As the only constant and founding member of Gregory and the Hawk, Meredith Godreau is no stranger to self-promotion and the wonders of 21st century marketing.
Despite a number of years in the music business, Moenie and Kitchie is Meredith’s first release on a record label, having previously “reacted to what I was asked for by people who would find me online,” by self-releasing two previous offerings, Boats and Birds and In Your Dreams, in 2006 and 2007 respectively. The use of the Internet has been integral to Godreau’s career and provided both an outlet for unsigned work, and a motivation to continue her musical endeavours. “I was confident because I was making copies for people who already wanted them. And then I got to the point where I wanted to try and see if I could get even more people into it because it was fun. I did it myself because it was the easiest way and the only option and it just sort of worked out.”
Godreau speaks of music as omnipresent in her life, stemming from her mother’s family who “sing together a lot” and will organise cabarets for weddings and special events. Her choice to take the moniker Gregory and the Hawk was partly aspirational. “In the back of my mind I really would prefer to have a band and be playing in real venues so it was sort of a hopeful thing.” Godreau wanted to have audiences associate her with a band dynamic and the sort of communal music, which encourages social interaction. “I wanted to make music that people could listen to when they weren’t just by themselves. It’s a nice thing to write music that people can listen to when they’re just hanging out and having a good time.”
Although the impetus of songs is Godreau’s, the final sound is open to her fellow performers. “I’ll write something that’s very standard and try to add to it. It’s usually just a simple arrangement, like a vibe, I’ll usually write it myself then give it up to somebody else’s ideas.” Having worked with Mike McGuire, Jeff Ratner, Susan Ambrose and Adam Christgau, each accompanist brings a new element to Gregory and the Hawk’s work. With Jeff, Meredith saw a “funky kind of bluesgrass thing that could happen between us. He gives you a lot of room to sort of experiment with your singing”, while McGuire, “does his own music which is sort of like jazz and house dance music… I guess I just really like the variety, and it’s not really set but at the moment Mike and I are playing a kind of really chilled out duo set together, playing electric guitar instead of acoustic and it’s a little bit dreamy.”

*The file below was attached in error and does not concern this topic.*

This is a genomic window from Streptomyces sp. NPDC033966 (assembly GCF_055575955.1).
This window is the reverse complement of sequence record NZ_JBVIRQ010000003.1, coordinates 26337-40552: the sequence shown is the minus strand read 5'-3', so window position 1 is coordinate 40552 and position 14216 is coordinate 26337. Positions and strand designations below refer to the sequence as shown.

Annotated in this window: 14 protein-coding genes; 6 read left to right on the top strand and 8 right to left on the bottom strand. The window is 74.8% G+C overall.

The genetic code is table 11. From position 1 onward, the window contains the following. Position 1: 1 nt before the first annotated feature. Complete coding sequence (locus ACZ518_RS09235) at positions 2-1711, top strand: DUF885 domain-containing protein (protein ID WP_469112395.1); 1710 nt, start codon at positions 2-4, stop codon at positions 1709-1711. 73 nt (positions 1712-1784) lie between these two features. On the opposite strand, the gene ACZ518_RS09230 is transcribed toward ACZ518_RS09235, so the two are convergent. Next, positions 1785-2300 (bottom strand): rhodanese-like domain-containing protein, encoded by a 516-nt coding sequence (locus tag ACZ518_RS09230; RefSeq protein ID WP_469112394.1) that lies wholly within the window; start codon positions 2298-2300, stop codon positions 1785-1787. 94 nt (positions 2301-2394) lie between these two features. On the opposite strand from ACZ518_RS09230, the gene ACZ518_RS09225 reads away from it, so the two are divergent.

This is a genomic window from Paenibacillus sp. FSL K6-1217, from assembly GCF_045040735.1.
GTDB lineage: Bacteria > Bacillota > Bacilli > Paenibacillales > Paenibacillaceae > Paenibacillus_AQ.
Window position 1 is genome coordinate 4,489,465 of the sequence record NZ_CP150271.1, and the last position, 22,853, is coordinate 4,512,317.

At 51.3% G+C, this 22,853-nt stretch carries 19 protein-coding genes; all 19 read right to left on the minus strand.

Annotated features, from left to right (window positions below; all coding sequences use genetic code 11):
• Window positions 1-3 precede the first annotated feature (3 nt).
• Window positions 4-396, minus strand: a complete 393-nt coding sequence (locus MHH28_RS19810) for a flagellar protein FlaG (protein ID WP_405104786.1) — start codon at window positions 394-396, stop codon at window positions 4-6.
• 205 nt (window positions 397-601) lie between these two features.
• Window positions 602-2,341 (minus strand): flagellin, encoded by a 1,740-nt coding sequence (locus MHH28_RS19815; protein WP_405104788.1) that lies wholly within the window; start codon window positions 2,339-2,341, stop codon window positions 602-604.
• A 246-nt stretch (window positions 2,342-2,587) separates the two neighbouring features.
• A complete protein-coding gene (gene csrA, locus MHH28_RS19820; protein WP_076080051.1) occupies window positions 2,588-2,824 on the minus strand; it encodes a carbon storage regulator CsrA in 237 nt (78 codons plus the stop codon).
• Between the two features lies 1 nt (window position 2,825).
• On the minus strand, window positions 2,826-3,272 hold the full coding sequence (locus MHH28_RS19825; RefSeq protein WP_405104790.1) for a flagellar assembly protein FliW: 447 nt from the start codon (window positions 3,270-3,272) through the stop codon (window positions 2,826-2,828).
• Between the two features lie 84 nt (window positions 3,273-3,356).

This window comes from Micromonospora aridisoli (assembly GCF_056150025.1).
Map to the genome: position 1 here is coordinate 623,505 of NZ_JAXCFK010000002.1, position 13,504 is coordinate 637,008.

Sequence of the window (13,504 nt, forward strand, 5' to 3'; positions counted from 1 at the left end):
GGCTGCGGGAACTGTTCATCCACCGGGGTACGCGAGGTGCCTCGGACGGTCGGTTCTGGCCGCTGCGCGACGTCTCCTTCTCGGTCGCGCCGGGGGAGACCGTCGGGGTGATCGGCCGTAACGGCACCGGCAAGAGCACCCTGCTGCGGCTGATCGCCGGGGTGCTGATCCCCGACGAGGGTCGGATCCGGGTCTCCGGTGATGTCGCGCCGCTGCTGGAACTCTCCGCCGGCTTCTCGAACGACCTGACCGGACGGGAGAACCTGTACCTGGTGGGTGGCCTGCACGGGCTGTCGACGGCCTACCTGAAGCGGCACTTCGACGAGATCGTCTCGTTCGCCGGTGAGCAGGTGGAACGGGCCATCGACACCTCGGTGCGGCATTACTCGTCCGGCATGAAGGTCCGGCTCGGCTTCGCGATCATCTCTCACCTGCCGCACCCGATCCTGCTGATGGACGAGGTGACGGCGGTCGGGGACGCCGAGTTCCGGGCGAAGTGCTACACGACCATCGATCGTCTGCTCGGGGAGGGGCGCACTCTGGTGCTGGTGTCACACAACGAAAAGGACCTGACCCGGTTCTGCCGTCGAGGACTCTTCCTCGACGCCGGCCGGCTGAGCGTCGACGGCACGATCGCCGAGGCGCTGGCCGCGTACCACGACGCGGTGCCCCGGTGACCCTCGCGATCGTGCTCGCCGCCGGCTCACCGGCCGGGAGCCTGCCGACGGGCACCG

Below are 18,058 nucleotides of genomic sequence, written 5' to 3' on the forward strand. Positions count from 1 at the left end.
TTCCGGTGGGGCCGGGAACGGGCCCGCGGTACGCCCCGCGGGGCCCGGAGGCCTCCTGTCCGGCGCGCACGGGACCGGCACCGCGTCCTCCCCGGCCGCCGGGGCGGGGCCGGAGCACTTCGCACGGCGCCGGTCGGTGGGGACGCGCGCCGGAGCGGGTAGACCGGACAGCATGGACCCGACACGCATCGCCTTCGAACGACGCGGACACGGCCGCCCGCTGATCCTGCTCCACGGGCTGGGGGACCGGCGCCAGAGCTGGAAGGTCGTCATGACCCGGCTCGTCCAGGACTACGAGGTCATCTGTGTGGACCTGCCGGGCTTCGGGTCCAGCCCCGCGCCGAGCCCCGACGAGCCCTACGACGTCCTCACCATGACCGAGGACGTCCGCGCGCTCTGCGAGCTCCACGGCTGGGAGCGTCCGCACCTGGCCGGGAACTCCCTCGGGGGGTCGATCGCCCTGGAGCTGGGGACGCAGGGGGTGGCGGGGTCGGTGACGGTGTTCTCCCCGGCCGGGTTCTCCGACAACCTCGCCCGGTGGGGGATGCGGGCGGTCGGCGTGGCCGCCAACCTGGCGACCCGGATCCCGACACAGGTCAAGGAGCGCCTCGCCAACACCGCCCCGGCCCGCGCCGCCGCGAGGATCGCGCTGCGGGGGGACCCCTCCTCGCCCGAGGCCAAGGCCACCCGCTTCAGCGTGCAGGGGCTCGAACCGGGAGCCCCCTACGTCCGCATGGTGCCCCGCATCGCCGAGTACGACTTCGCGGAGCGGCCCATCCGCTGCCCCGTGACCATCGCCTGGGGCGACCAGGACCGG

Godreau’s voice is child-like and captivating on opener, Oats we Sow, as the musical medley of Macguire’s accompaniment intersperses around her wistful lyrics, and Voice Like a Bell soars around the regular strum of Godreau’s own acoustic guitar. The more upbeat, electronically-fused Ghost indicates McGuire’s influences, with a brass section thrown in for variety and good measure. Gregory and the Hawk occupy an interesting space between band and solo act. Despite avoiding this label, Godreau’s work is inherently female singer-songwriter, but it is clear that the harmonies over which her voice hovers are a collective effort. More 3am chill-out than height of party beats, Moenie and Kitchi certainly has its communal appeal. Having settled on a current collective, Gregory and the Hawk plan to “solidify the line up for a couple of tours and take everyone as many places as possible and see how it goes.” Godreau is thirsty for travel and to further build on her MySpace ability to reach the “many people that you wouldn’t have the money or the means to reach otherwise.” www.gregoryandthehawk.com.